Thursday, September 27, 2012

Rivers and Roads

There have been three songs that I have listened to for the first time in the last year that have made quite an impact on me personally. I thought tonight I would write about one such song, entitled "Rivers and Roads" by The Head and the Heart. Upon first hearing this song, I conjured up images of long journeys and loss; when I think about what this past year has brought for me and those I love, long journeys, discovery, and loss are major factors. In the year 2012, the birth, death, and decline of babies has utterly transformed me to the core. January brought George's birth, and with it a sense of joy that I never knew possible. July brought the passing of Aiden, an anguish for me surpassed only by my anguish for Owen, who has presented such a bittersweet situation throughout the entirety of 2012.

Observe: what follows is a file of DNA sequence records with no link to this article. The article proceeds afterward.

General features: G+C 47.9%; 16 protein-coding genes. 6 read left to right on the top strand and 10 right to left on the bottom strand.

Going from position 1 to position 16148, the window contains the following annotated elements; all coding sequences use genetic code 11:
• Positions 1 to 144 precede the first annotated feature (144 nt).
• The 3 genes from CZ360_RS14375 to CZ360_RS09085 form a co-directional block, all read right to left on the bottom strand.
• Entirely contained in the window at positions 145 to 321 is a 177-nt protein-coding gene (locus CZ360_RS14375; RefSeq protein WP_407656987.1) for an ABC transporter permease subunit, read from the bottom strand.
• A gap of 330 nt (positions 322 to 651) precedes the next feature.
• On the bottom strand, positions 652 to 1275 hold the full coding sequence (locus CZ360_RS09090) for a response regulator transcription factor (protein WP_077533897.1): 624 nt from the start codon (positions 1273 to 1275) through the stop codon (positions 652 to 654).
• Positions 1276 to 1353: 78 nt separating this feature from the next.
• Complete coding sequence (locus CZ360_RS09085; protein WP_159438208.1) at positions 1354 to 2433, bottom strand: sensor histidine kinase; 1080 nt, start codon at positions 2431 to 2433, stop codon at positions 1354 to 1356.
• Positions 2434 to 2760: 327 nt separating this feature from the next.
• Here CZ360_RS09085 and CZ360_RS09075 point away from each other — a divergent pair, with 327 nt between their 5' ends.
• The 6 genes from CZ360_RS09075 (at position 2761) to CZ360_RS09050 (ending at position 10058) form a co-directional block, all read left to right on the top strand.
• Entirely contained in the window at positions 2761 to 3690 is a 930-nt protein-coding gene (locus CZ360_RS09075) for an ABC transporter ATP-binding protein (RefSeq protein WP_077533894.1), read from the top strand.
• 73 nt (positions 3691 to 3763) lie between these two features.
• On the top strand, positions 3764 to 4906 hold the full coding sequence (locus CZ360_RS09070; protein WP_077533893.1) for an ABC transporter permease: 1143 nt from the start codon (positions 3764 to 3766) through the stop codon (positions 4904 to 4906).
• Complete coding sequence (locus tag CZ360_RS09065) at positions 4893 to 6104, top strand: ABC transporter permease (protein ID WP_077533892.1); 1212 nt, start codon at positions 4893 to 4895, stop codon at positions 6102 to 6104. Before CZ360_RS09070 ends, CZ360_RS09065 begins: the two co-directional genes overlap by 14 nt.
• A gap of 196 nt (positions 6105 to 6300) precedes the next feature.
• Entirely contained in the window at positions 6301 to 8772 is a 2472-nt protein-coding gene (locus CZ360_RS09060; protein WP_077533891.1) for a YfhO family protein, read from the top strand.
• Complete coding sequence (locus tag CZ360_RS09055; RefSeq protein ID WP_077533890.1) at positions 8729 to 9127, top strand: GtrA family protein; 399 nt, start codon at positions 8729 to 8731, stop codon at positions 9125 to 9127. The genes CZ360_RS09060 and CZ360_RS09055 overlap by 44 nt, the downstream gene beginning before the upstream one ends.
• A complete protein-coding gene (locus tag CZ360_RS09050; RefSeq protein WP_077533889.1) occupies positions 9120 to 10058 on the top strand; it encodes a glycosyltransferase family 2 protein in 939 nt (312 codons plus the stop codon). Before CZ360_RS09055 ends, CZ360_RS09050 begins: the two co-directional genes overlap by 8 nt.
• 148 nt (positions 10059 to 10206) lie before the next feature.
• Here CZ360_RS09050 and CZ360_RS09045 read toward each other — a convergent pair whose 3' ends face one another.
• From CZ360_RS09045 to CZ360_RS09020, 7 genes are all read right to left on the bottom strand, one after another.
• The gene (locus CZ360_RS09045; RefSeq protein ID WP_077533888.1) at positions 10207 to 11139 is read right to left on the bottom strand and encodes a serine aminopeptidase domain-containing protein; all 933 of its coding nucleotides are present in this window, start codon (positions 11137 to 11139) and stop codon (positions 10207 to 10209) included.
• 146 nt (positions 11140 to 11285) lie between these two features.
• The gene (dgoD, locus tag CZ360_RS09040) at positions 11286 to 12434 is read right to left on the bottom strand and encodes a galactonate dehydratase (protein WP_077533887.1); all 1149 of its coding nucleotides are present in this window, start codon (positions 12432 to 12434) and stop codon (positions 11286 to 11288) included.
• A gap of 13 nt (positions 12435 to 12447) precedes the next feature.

The song "Rivers and Roads" means so much to me, and it will always remind me of Owen. I feel totally swept up in its current right as the intensity picks up after my favorite line. The song is about the physical separation from someone that the songwriter loves, and hints at an epic journey which the songwriter will take across rivers and roads to eventually be reunited with the beloved. I think of the distance as more symbolic, that Owen is with us but in some sense is not really with us. I hold him and I don't know where he really is existing or how to reach him, but I imagine a spectacular journey of beauty, sweat, and tears to get to where he is so that we can reach him in a way that he can understand with our messages of love, hope, and apology. "Rivers and roads, rivers and roads, rivers till I reach you." In my mind's eye I imagine the journey to be very green and wooded, much like parts of the Pacific Crest Trail that BJ and I have walked. And a healthy Owen is at the end.